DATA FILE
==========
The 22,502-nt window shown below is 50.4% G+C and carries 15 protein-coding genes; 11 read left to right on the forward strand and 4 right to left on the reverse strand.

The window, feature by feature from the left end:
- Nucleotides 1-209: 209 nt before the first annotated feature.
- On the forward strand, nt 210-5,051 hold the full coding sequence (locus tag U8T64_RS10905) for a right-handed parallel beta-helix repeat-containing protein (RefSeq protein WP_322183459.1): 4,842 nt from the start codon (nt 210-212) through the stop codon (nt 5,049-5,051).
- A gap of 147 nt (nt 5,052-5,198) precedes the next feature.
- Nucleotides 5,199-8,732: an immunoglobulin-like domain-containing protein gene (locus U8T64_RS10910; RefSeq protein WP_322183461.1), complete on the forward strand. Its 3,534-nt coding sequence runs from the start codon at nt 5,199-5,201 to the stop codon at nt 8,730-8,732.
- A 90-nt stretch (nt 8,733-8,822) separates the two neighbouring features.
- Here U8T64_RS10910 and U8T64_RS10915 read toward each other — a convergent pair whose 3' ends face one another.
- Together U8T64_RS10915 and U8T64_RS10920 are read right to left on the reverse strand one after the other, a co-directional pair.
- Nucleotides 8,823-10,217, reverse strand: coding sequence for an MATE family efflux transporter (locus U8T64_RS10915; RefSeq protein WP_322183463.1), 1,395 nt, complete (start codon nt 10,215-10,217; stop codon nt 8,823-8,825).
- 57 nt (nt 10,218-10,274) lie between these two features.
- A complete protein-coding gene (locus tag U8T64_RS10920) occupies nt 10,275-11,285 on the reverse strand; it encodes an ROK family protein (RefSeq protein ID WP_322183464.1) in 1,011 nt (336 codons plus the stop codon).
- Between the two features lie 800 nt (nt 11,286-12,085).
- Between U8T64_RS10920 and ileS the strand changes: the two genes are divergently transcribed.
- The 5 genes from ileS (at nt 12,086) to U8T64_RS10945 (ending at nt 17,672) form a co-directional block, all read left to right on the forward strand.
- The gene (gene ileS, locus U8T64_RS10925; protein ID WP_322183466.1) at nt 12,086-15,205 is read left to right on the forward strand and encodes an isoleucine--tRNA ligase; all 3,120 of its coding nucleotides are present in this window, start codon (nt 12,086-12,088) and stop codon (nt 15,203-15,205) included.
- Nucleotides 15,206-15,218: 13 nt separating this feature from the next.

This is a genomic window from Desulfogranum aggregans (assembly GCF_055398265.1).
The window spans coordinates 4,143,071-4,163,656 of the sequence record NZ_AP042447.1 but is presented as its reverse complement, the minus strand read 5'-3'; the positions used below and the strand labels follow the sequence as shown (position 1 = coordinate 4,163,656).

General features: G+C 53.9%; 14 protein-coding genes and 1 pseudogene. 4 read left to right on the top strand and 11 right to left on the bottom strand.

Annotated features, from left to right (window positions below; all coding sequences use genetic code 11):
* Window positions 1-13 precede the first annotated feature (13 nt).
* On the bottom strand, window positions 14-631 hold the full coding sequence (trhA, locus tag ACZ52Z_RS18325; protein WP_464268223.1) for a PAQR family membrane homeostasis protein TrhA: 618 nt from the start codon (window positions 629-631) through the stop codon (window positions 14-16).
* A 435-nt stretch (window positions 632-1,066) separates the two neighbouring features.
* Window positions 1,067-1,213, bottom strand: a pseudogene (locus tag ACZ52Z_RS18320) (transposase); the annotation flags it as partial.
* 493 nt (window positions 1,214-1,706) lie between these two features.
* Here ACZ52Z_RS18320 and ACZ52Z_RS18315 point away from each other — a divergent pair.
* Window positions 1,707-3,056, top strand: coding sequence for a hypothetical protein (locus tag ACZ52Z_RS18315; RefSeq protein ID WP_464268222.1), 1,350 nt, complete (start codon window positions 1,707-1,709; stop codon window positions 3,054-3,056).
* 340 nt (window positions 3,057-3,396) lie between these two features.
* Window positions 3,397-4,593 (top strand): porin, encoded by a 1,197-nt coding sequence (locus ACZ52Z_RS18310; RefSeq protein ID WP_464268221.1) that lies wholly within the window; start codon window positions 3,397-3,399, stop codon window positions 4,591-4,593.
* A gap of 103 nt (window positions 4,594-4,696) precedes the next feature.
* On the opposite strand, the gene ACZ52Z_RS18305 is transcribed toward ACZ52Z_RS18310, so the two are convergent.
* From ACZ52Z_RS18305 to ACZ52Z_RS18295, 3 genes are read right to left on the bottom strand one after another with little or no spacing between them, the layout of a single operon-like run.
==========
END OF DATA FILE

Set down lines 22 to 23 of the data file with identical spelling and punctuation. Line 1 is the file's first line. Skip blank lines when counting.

* Window positions 1-13 precede the first annotated feature (13 nt).
* On the bottom strand, window positions 14-631 hold the full coding sequence (trhA, locus tag ACZ52Z_RS18325; protein WP_464268223.1) for a PAQR family membrane homeostasis protein TrhA: 618 nt from the start codon (window positions 629-631) through the stop codon (window positions 14-16).